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'It’s time to open Portage and Main to pedestrian traffic': Winnipeg mayor

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Winnipeg’s mayor said he is drafting a motion to reopen Portage and Main to pedestrians to dodge a multimillion-dollar repair bill and years of construction-related traffic delays.

Scott Gillingham made the announcement Friday morning at Winnipeg City Hall flanked by four fellow city councillors.

Gillingham said a new city report on traffic impacts and associated costs of repairing the waterproof membrane underneath the road surface outlines four to five years of construction-related traffic delays and could cost at least $73 million.

Beyond that, more costly repairs could be needed in 30 to 40 years time.

“I cannot support the status quo as outlined in the administrative report, and I believe that for the benefit of commuters and businesses and residents and taxpayers, we need to pursue a more practical alternative,” he said.

“It’s time to open Portage and Main to pedestrian traffic.”

Gillingham said he’s working with Coun. Sherri Rollins to draft a motion that recommends the city open Portage and Main to pedestrian crossings by the summer of 2025 to coincide with the launch of the city’s new transit network.

The mayor said he knows there will be members of council, including those in his own executive policy committee, who will reject this approach.

He also acknowledges voters will wonder about the 2018 plebiscite, which found 65 per cent of voters wanted to keep the barricades up.

It’s a fair question, he said, but notes lots has changed in six years. He said the construction timeline and costs associated with repairing the membrane were not known then or during the last civic election.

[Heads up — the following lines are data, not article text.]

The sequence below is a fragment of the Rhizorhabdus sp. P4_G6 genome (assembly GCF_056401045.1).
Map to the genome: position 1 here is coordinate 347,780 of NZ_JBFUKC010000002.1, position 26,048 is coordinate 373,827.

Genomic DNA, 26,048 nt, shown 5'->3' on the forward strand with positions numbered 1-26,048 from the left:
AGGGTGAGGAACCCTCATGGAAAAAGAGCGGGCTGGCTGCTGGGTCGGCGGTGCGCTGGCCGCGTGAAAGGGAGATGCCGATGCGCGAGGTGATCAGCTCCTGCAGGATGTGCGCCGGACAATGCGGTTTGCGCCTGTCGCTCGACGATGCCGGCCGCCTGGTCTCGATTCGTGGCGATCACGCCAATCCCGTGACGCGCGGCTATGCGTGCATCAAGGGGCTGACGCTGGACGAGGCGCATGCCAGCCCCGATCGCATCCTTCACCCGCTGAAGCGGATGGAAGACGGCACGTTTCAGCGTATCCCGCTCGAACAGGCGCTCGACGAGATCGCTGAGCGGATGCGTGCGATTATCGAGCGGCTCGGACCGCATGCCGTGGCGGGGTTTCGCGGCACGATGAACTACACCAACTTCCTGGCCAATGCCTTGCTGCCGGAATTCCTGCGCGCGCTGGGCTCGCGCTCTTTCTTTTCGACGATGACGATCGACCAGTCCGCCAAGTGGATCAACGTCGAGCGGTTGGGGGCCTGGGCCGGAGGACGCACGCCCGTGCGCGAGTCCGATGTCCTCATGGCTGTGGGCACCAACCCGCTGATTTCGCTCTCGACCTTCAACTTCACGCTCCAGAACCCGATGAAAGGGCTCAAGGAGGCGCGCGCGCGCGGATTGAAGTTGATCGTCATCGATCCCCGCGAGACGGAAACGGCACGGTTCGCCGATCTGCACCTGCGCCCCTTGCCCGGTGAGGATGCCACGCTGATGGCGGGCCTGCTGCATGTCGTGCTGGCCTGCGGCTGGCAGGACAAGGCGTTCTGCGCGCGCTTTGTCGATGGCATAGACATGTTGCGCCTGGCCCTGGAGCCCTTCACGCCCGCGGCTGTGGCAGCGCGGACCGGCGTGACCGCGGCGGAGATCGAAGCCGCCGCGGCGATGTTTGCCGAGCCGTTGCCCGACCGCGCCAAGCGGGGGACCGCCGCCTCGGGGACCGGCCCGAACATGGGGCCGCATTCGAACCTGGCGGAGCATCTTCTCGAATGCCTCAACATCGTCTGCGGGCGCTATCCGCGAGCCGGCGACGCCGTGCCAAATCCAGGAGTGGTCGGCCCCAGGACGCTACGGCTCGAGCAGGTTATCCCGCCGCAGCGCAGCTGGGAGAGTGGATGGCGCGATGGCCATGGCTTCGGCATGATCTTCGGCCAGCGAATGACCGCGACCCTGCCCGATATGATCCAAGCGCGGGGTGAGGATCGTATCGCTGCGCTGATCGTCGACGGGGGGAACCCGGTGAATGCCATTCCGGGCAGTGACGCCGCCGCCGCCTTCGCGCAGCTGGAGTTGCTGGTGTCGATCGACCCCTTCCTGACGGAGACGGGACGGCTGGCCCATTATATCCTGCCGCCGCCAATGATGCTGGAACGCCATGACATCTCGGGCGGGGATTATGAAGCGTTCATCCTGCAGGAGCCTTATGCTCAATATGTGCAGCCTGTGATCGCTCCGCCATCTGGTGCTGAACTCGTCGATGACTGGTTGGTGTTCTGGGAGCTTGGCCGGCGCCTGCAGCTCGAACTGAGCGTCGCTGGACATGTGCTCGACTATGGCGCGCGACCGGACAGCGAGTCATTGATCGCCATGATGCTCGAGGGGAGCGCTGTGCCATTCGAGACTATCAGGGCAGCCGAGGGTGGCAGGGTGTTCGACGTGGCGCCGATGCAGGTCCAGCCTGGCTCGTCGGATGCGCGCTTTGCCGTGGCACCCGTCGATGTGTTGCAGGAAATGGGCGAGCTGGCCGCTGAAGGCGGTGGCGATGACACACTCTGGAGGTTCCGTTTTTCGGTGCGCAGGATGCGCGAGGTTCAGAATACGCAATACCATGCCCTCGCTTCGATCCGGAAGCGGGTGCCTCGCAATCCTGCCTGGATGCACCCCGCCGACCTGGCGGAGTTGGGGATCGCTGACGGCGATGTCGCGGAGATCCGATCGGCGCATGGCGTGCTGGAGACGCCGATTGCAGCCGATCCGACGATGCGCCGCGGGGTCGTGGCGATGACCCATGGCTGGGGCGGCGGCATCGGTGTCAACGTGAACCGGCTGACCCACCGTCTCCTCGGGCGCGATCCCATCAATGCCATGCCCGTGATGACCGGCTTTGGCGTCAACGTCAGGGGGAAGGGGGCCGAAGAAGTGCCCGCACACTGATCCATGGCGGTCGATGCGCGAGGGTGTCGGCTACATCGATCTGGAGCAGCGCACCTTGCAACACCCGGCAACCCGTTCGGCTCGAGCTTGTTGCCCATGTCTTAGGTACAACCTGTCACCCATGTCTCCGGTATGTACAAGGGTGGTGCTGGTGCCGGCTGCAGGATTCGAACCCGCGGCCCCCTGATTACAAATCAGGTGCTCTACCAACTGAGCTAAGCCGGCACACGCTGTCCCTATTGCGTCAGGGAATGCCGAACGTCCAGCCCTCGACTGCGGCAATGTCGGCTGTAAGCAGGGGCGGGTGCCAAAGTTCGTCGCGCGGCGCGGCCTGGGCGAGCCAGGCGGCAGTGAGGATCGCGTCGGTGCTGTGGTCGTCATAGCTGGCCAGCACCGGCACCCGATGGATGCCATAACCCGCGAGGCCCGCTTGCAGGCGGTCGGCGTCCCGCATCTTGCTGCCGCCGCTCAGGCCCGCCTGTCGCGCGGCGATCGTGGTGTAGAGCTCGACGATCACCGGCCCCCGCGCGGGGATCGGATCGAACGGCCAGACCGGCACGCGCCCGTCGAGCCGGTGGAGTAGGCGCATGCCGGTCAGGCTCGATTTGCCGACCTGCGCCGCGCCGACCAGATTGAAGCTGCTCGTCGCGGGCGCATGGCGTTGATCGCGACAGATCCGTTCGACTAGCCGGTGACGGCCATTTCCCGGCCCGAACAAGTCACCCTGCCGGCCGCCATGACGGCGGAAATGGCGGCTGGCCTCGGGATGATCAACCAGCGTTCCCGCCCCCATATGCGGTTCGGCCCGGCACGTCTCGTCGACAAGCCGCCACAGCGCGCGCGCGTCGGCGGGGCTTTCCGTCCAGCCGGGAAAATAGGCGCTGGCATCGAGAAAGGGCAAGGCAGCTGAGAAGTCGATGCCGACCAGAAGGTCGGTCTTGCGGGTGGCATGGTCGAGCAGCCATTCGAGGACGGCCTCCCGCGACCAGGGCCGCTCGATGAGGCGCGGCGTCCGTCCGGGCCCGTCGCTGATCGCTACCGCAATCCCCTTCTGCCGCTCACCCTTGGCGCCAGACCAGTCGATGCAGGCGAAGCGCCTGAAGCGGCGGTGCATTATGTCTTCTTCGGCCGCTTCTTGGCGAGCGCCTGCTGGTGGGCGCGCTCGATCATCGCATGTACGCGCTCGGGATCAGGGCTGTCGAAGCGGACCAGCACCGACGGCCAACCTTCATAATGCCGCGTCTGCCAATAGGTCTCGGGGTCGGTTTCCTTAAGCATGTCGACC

The pandemic has also changed commuting patterns, he says, creating lower traffic volumes through the intersection and less rush hour traffic.

“I think if voters did have that information in 2018, I think they probably would have made a different choice. I know I would have.”

Moreover, Gillingham said the intersection, which has been closed since 1979, has consumed so much attention and energy over the years, to the point of being distracting.

The long and winding history of Portage and Main

The move to reopen comes after the city released different planning options for the contentious intersection in April 2023.

A waterproof membrane underneath the road surface and the barricades that block pedestrian traffic need to be replaced. At the time, the city said it wanted to use the project to spruce up the intersection.

The options outlined replacing the barriers with bollards or fencing, which could be opened up for special events.

While the project did not include opening the intersection to pedestrian crossings, the report said it was raised during consultations.

City councillors Rollins and Cindy Gilroy also put forward a motion in May to the public works committee to see what it would cost to allow pedestrians and cyclists to cross on the street and the impacts that would have on vehicle traffic.

And of course, there was the 2018 civic election and plebiscite on this very issue – the first the city had seen in 35 years.

Then re-elected mayor Brian Bowman said although the results were non-binding, he promised he would honour them.

- With files from CTV's Jeff Keele

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